At about 4 in the morning on September 29, Sheila Bair, the chair of the Federal Deposit Insurance Corp., informed Steel that the FDIC had decided that Citigroup would acquire Wachovia's banking operations and that Steel should rapidly negotiate a deal with Pandit.
At 7:15 p.m. on October 2, Bair called Steel and told him he would be hearing from Richard Kovacevich, the CEO of Wells Fargo, about a deal that was superior to the Citigroup proposal and that would not require government assistance. Since Bair had first told Steel to do a deal with Citigroup and now was telling him to do a superior deal with Wells, Steel listened carefully. "Her enthusiasm was pretty clear," he says.
Steel left New York, where he had been meeting with the Citigroup executives, and headed back to Charlotte, where Wachovia is based. When he landed in North Carolina, his cell phone rang. It was Kovacevich. "'Bob, our board met today, and we decided that we'd like to make a proposal for all of Wachovia with no government assistance for $7 in Wells Fargo stock,' " Steel recalls he said. " 'I'm pushing send, as we speak, on a copy of the merger agreement. It's been signed by me and approved by our board, and this is the merger document that you guys gave us last week.'" Wells had not changed a word in the document.
Steel quickly convened a board meeting to consider the offer but knew "it was a hairy situation." Wachovia had a handshake deal with Citigroup but the Wells offer was financially superior to the Citigroup proposal. "You can see pretty quickly that I'm going to be sued by somebody," says Steel now. "I'm either going to be sued for violating the exclusivity agreement [with Citigroup], or I'm going to be sued by the shareholders for not showing them a better deal. I don't think that's a very hard call. And so we accepted the merger agreement. I signed it and sent it back at about 2:30 that morning."
Going with Wells Fargo
Steel also called Bair at home at 3:30 a.m. and told her the Wachovia board had voted to accept the Wells offer. She suggested that they together call Pandit at Citigroup later that morning. Steel didn't want to wait.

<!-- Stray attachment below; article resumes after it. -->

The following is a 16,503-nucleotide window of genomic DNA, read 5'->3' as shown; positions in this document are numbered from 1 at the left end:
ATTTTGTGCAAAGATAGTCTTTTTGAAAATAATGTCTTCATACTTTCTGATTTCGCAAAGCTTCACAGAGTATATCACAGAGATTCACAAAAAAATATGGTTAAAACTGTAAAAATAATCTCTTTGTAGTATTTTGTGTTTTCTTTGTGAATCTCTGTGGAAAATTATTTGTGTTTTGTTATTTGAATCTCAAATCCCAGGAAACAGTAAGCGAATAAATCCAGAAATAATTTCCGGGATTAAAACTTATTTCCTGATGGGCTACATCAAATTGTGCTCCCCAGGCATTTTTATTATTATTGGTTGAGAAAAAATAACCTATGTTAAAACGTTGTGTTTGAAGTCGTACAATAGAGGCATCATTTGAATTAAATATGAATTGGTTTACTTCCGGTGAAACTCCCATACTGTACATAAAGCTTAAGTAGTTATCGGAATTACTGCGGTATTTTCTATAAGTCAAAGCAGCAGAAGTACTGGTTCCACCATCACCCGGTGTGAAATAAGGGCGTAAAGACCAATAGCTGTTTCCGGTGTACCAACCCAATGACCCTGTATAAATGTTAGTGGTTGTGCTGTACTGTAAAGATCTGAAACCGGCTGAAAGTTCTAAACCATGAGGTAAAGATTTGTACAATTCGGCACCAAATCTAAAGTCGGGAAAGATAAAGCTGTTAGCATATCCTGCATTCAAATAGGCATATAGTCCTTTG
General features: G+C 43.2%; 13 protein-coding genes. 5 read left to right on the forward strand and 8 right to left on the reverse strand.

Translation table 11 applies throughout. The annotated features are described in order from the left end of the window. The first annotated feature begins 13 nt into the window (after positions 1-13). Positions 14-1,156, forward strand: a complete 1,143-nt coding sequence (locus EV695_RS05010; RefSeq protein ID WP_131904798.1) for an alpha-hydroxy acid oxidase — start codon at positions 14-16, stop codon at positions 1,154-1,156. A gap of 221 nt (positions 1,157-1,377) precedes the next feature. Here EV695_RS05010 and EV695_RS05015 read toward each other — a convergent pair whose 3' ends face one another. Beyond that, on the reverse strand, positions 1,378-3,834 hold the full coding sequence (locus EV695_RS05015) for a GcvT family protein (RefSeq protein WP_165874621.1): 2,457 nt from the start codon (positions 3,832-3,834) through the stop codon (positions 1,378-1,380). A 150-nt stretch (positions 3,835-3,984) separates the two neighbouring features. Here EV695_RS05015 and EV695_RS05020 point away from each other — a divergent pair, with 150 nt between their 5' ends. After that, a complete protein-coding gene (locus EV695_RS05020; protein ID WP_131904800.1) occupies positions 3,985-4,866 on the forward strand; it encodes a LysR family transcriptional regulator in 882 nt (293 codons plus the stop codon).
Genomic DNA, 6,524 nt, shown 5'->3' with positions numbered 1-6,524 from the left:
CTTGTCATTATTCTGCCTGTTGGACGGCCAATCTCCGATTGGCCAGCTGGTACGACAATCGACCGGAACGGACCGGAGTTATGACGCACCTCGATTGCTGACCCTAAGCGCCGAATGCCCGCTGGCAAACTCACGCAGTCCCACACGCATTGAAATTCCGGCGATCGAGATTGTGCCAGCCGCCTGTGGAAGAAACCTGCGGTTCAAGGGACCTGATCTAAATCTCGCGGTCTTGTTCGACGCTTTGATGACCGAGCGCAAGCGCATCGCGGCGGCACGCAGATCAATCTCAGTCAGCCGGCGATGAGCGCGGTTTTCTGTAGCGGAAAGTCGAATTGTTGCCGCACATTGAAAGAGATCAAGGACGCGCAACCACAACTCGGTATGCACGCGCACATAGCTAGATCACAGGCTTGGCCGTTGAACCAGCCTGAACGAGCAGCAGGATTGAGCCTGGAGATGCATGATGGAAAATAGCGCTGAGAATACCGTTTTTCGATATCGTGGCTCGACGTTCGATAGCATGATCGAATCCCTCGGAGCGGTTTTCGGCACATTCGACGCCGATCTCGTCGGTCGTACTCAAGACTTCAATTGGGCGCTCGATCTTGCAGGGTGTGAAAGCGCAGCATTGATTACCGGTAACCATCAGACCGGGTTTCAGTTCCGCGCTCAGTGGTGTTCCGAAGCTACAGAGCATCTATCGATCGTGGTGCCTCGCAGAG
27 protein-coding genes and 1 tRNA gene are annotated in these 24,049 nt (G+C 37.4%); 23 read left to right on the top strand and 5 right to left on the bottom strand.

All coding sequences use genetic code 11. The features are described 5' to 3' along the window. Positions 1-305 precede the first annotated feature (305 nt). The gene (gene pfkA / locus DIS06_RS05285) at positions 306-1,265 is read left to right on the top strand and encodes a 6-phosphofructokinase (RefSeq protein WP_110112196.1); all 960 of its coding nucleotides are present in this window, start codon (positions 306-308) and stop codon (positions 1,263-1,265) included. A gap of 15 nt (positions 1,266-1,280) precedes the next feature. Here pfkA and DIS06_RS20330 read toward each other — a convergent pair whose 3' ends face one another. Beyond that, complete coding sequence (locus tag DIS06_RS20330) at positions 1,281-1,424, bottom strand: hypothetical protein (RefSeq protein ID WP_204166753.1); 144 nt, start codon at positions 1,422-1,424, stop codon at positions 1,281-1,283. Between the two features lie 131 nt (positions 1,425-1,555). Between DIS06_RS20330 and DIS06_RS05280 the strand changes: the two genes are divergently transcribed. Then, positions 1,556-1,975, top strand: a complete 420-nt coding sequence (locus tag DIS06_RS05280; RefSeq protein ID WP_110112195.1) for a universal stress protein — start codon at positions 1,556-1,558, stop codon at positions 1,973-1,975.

"We're calling him right now," he told Bair. "I'm not going to have Vikram wake up and read in the paper about this. I've known him for 25 years, and he's a first-class guy, and so we should call him right now. And you should be on the phone, too, since you're the person who introduced me to Vikram, and now you've introduced me to Wells Fargo."
Together Steel and Bair called Pandit's cell phone. It was 3:45 a.m. Steel recalls telling Pandit, "There's been a pretty important development I need to fill you in on. If you want to get up and wash your face or something, go ahead, but this is a for-real call." Steel then told Pandit about the Wells offer and the Wachovia board's acceptance of it. According to the proxy statement sent to shareholders about the Wells-Wachovia deal, Pandit told Bair and Steel he believed that Wachovia was in breach of the exclusivity covenants of the Citigroup letter of intent and appealed to Bair to consider "the effect of this development on systemic issues" unrelated to Wachovia.
"He was pretty disappointed -- which is an understatement," Steel says. On January 1, Wells completed the acquisition of Wachovia. Steel is now on the Wells board of directors. He remains entrenched in litigation with Citigroup, which sued him and Wachovia on October 6 over the collapse of the deal.
Steel hopes to resurface somewhere important. Having left Wachovia after the Wells merger, he now spends his time as the head of Grigg Street Capital, a small firm in Greenwich, Conn., and as the chair of the Aspen Institute. He and a group of other investors considered buying Cowen, the investment bank, and taking it private. Another investor ultimately bought it. And his name has been bandied about as a possible successor to Ken Lewis, the CEO of Bank of America (also based in Charlotte), should Lewis retire or be removed. Steel denies being in the running for the job or that a change is imminent.